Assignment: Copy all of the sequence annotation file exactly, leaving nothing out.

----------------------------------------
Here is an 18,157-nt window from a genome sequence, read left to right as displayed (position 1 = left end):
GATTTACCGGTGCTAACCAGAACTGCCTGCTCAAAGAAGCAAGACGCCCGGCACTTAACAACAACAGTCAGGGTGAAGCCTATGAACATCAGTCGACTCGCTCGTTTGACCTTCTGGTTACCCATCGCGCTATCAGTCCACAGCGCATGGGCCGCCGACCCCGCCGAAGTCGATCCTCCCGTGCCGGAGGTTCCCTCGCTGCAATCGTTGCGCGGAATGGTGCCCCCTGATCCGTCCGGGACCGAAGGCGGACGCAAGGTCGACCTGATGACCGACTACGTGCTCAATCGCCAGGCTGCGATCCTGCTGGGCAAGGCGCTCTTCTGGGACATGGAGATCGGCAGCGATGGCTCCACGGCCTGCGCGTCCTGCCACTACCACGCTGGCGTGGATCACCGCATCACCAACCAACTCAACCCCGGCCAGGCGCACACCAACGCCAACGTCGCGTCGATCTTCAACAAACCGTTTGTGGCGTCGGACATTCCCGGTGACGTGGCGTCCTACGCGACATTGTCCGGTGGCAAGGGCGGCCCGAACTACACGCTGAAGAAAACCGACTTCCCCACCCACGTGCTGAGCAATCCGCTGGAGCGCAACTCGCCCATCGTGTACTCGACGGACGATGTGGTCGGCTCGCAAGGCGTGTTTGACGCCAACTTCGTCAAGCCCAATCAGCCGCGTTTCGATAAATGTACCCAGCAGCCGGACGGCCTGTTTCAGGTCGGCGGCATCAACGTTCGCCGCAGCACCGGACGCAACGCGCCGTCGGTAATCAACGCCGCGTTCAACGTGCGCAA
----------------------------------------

Here is an 18,157-nt window from a genome sequence, read left to right as displayed (position 1 = left end):
GATTTACCGGTGCTAACCAGAACTGCCTGCTCAAAGAAGCAAGACGCCCGGCACTTAACAACAACAGTCAGGGTGAAGCCTATGAACATCAGTCGACTCGCTCGTTTGACCTTCTGGTTACCCATCGCGCTATCAGTCCACAGCGCATGGGCCGCCGACCCCGCCGAAGTCGATCCTCCCGTGCCGGAGGTTCCCTCGCTGCAATCGTTGCGCGGAATGGTGCCCCCTGATCCGTCCGGGACCGAAGGCGGACGCAAGGTCGACCTGATGACCGACTACGTGCTCAATCGCCAGGCTGCGATCCTGCTGGGCAAGGCGCTCTTCTGGGACATGGAGATCGGCAGCGATGGCTCCACGGCCTGCGCGTCCTGCCACTACCACGCTGGCGTGGATCACCGCATCACCAACCAACTCAACCCCGGCCAGGCGCACACCAACGCCAACGTCGCGTCGATCTTCAACAAACCGTTTGTGGCGTCGGACATTCCCGGTGACGTGGCGTCCTACGCGACATTGTCCGGTGGCAAGGGCGGCCCGAACTACACGCTGAAGAAAACCGACTTCCCCACCCACGTGCTGAGCAATCCGCTGGAGCGCAACTCGCCCATCGTGTACTCGACGGACGATGTGGTCGGCTCGCAAGGCGTGTTTGACGCCAACTTCGTCAAGCCCAATCAGCCGCGTTTCGATAAATGTACCCAGCAGCCGGACGGCCTGTTTCAGGTCGGCGGCATCAACGTTCGCCGCAGCACCGGACGCAACGCGCCGTCGGTAATCAACGCCGCGTTCAACGTGCGCAA